Jean Sanders' Introduction to Printmaking class is taking advantage of the print study room at the Palmer Museum of Art, University Park. The room provides students and researchers a place to study the sometimes-fragile works on paper in the museum's permanent collection.
Patrick McGrady, Charles V. Hallman curator at the Palmer, talks about a representative sample of prints from the museum's collection.
Students including Sarah Seybert were encouraged to get up-close and personal with the prints. One of the advantages of the print study room is that it gives researchers a space where they can study artwork closely, without the barriers of glass and frame.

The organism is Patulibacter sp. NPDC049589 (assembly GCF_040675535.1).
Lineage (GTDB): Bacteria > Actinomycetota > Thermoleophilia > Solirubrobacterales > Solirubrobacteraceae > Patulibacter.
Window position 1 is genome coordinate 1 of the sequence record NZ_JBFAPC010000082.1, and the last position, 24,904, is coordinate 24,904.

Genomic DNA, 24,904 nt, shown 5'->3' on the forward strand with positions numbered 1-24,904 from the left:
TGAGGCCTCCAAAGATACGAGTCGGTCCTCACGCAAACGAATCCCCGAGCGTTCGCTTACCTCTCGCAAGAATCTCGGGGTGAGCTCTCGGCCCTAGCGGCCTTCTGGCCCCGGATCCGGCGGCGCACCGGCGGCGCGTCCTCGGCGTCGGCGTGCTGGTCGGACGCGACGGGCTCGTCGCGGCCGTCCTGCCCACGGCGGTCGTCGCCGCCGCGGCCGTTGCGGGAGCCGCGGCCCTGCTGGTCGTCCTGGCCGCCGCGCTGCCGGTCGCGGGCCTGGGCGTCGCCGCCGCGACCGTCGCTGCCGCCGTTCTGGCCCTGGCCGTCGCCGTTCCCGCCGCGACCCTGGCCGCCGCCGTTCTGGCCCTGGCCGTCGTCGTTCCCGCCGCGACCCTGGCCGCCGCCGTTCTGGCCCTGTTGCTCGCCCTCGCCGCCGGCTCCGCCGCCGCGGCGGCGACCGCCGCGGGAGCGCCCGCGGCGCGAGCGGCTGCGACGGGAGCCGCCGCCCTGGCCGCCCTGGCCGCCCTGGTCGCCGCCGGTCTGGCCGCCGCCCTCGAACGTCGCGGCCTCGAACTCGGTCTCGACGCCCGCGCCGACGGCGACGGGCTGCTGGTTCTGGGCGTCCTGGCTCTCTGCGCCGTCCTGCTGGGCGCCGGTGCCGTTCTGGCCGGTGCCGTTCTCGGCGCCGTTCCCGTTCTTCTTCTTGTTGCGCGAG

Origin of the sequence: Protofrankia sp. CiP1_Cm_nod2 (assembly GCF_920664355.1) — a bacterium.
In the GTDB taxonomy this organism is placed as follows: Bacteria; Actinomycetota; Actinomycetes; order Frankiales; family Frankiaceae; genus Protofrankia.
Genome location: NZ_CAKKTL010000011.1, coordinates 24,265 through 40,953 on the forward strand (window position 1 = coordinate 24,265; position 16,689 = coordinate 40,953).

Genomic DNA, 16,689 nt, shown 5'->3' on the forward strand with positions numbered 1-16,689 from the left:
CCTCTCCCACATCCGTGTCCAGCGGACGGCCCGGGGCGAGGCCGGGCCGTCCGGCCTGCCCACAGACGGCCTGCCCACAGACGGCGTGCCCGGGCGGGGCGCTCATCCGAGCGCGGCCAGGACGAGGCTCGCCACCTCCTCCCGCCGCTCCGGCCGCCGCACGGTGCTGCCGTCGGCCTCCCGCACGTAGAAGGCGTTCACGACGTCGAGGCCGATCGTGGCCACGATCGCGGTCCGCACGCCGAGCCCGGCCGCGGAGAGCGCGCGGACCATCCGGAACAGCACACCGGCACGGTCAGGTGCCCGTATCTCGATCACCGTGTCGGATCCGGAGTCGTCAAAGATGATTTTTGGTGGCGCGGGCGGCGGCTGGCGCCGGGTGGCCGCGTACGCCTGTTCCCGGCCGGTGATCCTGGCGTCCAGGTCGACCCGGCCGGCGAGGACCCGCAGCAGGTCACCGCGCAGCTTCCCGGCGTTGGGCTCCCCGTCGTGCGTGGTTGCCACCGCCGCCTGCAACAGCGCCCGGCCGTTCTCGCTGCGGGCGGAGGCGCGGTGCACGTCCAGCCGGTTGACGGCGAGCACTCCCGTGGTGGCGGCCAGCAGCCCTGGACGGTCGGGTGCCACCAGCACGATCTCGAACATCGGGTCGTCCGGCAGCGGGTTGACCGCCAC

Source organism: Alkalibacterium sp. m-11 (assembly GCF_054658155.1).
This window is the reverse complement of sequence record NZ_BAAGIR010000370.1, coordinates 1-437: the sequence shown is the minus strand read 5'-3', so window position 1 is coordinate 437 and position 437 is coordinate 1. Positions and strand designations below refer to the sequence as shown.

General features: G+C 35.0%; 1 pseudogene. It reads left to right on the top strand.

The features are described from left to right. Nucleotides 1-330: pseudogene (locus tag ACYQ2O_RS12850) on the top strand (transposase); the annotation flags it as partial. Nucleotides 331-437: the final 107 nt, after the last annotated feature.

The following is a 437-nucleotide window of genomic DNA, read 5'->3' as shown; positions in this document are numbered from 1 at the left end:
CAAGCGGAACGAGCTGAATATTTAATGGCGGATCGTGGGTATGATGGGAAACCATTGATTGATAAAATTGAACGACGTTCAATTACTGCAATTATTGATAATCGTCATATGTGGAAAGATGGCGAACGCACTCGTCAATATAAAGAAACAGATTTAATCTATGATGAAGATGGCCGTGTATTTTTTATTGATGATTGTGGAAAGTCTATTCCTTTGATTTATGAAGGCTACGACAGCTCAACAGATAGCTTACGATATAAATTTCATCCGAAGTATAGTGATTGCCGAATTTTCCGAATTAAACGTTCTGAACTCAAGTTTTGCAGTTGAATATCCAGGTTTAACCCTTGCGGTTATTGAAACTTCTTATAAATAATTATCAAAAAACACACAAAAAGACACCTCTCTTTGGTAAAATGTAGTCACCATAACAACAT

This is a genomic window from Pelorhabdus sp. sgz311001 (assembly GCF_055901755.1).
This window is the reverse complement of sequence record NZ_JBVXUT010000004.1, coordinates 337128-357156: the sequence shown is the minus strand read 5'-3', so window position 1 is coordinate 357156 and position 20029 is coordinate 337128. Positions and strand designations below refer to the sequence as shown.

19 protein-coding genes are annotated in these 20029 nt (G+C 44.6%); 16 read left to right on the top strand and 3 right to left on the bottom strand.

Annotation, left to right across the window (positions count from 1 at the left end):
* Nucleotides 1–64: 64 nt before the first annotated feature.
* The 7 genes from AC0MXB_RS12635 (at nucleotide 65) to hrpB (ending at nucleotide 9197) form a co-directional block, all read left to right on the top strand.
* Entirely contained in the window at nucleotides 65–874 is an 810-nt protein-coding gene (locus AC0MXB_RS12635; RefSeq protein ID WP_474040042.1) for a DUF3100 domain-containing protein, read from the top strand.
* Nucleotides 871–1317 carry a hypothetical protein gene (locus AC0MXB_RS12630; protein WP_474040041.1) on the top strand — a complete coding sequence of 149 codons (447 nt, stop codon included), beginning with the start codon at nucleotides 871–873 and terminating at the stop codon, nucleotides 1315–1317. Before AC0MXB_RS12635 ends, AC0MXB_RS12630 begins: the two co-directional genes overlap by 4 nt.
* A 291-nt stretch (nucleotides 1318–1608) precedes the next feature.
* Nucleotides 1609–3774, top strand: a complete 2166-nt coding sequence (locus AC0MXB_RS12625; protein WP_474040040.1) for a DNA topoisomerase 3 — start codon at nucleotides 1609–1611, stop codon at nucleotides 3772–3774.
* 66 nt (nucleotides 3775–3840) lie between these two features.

Jean Sanders, associate professor art, examines a print as Patrick McGrady lectures in the background.
Emily Guman, an undergraduate art student, takes notes on what she sees in the prints.
Fookeung Chan, an undergraduate student majoring in arts and architecture, examines a print. The class recently spent time learning about block printing.
Students were invited to examine the prints closely to look for cracks filled with ink and for identifying watermarks.
Patrick McGrady, who wore white cotton gloves when handling the prints, shows students the reverse printing on a page from a very early book.
Student Janis Fisher found that sometimes the best way to look at something closely is to look over the eyeglasses.
"This is here so you people can get your noses right up to the art," Patrick McGrady said.
This is an example of one the prints the students were examining.
Students Janis Fisher and Fookeung Chan examine a print, looking for characteristics outlined in the lecture.